Supplementation with folic acid may not affect cancer risk, reports a new study published in the journal Lancet.
Folate and folic acid are forms of the water-soluble B9 vitamin. Folic acid supplements are suggested for use in women of childbearing age in order to prevent neural tube defects. Sources of folate include cereals, baked goods, leafy vegetables, okra, asparagus, fruits, legumes, yeast, mushrooms, organ meat, orange juice and tomato juice.
It has been suggested to use folate cautiously in patients at risk of cancer due to increased cancer incidence in two studies. However, folate has also been reported to reduce the prevalence of certain cancers.
The new study used data from previous studies on folate supplementation. In order to be included, the previous studies had to compare a folate supplement with a placebo supplement, include participants taking folate for at least one year, and record any cases of cancer.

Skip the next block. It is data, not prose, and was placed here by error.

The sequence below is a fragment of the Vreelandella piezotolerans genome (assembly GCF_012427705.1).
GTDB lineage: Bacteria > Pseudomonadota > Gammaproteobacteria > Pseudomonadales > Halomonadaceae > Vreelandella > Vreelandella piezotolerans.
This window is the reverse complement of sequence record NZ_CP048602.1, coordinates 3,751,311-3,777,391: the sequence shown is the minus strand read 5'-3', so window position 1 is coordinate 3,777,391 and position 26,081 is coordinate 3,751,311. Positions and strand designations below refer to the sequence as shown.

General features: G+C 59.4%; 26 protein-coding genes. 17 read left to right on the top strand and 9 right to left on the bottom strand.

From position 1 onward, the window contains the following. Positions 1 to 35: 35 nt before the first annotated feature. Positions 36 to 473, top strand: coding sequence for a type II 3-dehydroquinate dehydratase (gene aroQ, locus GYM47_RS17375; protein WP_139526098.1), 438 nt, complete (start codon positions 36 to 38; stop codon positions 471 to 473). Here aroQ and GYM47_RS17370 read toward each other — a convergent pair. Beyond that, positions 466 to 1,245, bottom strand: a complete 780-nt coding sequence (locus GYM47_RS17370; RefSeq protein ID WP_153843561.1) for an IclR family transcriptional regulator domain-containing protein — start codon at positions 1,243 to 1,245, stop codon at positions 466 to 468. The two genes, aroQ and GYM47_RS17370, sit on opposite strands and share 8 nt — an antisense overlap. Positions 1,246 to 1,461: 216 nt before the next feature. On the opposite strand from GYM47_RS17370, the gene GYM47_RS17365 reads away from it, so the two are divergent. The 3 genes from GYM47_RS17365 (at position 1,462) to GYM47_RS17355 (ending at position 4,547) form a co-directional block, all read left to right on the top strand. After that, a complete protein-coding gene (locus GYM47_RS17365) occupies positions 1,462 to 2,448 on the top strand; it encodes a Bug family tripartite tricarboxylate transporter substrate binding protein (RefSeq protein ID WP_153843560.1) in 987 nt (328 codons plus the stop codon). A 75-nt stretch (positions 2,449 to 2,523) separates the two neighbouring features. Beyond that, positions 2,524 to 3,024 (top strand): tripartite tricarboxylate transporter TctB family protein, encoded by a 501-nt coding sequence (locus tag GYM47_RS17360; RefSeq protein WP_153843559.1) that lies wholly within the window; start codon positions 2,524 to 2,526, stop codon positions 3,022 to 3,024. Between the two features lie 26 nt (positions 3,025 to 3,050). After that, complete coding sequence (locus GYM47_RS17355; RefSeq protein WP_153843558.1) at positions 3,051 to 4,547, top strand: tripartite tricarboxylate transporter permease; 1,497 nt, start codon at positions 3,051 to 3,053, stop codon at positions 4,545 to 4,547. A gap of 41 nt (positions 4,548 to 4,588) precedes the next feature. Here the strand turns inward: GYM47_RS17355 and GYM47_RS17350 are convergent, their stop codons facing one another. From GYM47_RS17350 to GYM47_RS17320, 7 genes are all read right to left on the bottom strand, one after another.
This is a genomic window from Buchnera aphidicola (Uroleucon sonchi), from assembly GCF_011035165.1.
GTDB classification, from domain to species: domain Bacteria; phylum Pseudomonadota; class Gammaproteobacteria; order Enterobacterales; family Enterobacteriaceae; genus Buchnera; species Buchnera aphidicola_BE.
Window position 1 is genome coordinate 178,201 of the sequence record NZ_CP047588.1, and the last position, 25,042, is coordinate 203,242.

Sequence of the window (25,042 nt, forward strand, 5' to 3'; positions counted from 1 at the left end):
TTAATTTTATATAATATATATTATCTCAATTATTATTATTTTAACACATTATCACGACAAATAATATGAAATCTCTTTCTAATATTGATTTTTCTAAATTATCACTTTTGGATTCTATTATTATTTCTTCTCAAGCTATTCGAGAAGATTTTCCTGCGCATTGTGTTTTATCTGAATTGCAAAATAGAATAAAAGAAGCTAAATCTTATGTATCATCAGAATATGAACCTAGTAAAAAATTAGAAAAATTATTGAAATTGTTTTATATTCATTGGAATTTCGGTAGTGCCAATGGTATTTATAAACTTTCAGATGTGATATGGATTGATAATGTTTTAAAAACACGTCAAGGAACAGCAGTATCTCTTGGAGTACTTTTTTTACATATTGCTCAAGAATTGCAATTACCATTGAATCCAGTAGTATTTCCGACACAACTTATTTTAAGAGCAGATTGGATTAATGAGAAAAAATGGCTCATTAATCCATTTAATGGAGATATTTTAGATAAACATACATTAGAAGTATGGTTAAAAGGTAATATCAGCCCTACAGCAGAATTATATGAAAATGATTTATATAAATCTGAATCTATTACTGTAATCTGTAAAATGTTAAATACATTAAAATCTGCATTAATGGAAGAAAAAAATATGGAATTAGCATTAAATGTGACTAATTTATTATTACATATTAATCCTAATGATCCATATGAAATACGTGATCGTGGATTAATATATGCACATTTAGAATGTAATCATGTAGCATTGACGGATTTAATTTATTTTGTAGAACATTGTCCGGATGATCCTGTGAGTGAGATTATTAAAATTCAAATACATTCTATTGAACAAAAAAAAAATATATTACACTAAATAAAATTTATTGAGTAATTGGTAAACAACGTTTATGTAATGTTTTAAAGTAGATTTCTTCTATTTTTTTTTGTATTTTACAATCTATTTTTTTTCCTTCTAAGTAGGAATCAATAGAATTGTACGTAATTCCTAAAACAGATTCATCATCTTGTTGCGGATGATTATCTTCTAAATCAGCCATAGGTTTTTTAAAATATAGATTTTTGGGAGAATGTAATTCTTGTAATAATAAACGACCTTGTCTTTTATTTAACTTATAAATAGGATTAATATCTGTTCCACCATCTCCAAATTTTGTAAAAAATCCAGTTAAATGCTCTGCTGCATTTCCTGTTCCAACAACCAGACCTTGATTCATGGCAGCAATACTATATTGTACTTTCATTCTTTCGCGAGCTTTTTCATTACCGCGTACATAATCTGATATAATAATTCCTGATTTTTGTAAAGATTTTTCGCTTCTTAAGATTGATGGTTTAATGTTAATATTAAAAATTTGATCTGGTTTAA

A total of fourteen studies and 49,621 participants were included for analysis. Researchers found a similar number of individuals developed cancer in the folate supplement groups and the placebo groups. Furthermore, a longer period of folate supplementation was not linked to an increased risk of cancer.
Researchers concluded that folic acid may not significantly increase or reduce cancer risk.
For more information about folate supplementation, please visit Natural Standard's Foods, Herbs & Supplements Database.